TOP executives from African media houses gather in Lagos on Thursday for two days of consultations on how to sustain the development of good journalism on the continent, writes Boakai Fofana for

Owners, publishers and editors will join panel discussions on topics ranging from the media and governance to the challenges and opportunities of digital media and the monetization of content.

The discussions will take place at the second meeting of the African Media Leadership Forum (AMLF), a group which held its inaugural meeting in Dakar, last year.

The first meeting of the forum resolved to invite African governments, the African Union Commission and regional African organizations "to take proactive steps in creating conditions conducive for promoting media as partners for achieving sustainable development on the African continent."

The Dakar conference also acknowledged that media professionals needed to strengthen their competencies and improve their skills and knowledge.

Ahead of this year's event, which has adopted the theme "Shaping the Future of the African Media," AMLF founding chairman, THISDAY editor-in-chief Nduka Obaigbena, expressed the hope that "AMLF will open new horizons to each and every one of us so that strong and lasting partnerships can be built among and between African news organizations."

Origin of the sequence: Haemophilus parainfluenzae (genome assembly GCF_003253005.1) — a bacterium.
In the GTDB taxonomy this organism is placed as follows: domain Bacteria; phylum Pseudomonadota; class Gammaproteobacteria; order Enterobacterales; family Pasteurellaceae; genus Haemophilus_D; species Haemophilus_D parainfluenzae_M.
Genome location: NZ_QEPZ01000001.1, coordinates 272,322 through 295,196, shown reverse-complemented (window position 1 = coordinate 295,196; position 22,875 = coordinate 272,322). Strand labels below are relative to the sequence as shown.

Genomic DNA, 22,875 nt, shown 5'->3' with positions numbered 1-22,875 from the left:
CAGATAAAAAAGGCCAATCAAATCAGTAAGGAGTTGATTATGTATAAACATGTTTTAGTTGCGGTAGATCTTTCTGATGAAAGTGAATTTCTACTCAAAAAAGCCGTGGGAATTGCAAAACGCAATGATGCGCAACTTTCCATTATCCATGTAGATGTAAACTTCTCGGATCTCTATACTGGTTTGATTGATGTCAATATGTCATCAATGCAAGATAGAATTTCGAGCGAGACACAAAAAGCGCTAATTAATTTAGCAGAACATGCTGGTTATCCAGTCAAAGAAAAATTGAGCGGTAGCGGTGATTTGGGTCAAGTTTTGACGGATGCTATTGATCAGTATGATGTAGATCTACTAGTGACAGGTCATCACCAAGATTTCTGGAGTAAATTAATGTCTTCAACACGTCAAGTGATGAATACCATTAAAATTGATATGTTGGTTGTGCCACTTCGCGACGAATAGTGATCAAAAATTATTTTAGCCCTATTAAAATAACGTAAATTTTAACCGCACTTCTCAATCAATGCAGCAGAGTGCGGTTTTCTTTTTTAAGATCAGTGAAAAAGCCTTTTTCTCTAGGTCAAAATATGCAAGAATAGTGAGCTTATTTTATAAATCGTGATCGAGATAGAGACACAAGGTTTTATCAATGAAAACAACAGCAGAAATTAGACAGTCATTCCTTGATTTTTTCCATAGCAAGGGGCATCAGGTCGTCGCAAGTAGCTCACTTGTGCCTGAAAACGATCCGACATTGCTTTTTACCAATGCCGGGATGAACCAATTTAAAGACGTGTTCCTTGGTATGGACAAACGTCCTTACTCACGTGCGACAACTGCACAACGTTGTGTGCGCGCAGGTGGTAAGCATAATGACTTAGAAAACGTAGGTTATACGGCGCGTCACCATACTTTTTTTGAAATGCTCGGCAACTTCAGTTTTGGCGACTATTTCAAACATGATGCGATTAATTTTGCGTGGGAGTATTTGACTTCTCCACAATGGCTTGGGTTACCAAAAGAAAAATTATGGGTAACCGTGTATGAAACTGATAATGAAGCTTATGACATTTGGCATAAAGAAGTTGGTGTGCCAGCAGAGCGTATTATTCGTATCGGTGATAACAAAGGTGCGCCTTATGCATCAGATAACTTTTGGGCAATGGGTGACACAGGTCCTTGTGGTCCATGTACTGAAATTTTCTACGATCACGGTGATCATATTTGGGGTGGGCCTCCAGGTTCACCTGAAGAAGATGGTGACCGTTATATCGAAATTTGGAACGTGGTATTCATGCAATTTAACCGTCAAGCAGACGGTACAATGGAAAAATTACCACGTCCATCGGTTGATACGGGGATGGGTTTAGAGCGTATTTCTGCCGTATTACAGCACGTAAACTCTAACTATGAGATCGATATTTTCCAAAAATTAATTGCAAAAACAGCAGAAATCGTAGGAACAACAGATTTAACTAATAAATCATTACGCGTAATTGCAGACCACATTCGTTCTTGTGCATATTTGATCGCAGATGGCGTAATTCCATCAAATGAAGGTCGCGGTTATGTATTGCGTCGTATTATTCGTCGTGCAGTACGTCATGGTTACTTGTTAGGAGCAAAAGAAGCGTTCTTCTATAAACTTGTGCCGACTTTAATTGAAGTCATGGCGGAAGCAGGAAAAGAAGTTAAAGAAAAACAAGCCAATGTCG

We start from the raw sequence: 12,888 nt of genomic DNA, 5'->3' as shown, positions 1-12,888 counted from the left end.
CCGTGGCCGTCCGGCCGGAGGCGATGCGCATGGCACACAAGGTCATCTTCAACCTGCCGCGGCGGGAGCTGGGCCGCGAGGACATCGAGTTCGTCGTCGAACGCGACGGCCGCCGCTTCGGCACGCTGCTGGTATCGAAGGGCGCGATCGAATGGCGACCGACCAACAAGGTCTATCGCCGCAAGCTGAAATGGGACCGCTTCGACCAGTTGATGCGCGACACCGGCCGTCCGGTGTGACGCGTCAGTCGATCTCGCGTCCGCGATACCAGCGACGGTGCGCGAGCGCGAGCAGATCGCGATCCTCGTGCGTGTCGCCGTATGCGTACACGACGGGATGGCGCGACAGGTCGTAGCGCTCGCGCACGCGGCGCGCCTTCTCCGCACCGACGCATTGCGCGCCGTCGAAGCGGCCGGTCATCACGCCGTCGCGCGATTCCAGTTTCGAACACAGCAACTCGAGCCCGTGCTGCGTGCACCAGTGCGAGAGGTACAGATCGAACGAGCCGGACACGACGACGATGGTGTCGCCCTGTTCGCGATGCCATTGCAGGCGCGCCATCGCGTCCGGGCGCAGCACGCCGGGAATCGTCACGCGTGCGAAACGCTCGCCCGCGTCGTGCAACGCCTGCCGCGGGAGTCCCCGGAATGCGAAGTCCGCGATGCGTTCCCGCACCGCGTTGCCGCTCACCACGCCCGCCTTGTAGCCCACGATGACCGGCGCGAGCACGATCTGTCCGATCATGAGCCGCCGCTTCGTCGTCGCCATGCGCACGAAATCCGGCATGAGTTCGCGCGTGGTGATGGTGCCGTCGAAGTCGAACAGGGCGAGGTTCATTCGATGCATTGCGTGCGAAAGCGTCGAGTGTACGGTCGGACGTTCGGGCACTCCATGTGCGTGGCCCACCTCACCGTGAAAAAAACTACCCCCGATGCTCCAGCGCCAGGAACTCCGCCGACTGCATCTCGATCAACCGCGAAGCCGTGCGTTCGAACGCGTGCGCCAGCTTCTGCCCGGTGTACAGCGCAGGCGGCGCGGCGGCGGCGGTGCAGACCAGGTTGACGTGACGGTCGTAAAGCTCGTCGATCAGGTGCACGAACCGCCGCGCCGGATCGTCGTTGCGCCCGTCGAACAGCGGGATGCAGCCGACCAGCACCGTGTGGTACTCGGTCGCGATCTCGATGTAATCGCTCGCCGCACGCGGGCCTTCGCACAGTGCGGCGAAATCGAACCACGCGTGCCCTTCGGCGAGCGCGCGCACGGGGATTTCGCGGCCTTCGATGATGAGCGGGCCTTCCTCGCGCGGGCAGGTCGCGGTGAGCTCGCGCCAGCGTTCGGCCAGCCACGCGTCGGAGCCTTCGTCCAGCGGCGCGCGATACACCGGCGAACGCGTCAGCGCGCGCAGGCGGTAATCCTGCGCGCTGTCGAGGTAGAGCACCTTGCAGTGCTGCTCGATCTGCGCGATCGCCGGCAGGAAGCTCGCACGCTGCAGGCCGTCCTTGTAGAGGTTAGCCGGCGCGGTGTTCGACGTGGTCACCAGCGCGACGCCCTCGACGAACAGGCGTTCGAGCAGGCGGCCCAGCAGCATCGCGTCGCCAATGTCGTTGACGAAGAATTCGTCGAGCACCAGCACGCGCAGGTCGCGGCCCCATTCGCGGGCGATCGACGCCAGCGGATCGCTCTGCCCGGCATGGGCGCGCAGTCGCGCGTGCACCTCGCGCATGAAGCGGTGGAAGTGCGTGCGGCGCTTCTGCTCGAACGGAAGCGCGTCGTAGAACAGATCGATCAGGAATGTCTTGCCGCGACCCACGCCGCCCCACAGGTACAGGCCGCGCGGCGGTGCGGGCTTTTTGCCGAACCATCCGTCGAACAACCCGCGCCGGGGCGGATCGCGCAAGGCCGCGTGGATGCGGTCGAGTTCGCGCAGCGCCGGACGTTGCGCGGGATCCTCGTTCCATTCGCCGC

Amadou Mahtar Ba, co-founder and president of AllAfrica Global Media, said the current era was a defining moment for the media worldwide. Ba said African media leaders have an acute awareness of the challenges and opportunities they are facing. "They also understand the powerful force they represent when they work together and the great impact their voices can have on ongoing debates."

Conference organizers are hopeful that the AMLF, as the only gathering of the continent's media executives from print, broadcast, online and new media sectors, can be a strong force for improving the quality of journalism. Vice President Jonathan Goodluck of Nigeria will attend the opening ceremony of the forum.

Other conference participants include Dele Olojede, founder of Nigeria's NEXT newspaper and Africa's only winner of the U.S. Pulitzer Prize for journalism, and U.S. media personalities Arianna Huffington, co-founder of the renowned online medium, the Huffington Post, Ted Koppel, formerly anchor of the prestigious ABC Nightline news program and John Lavine, dean of the Medill School of Journalism of Northwestern University in Illinois.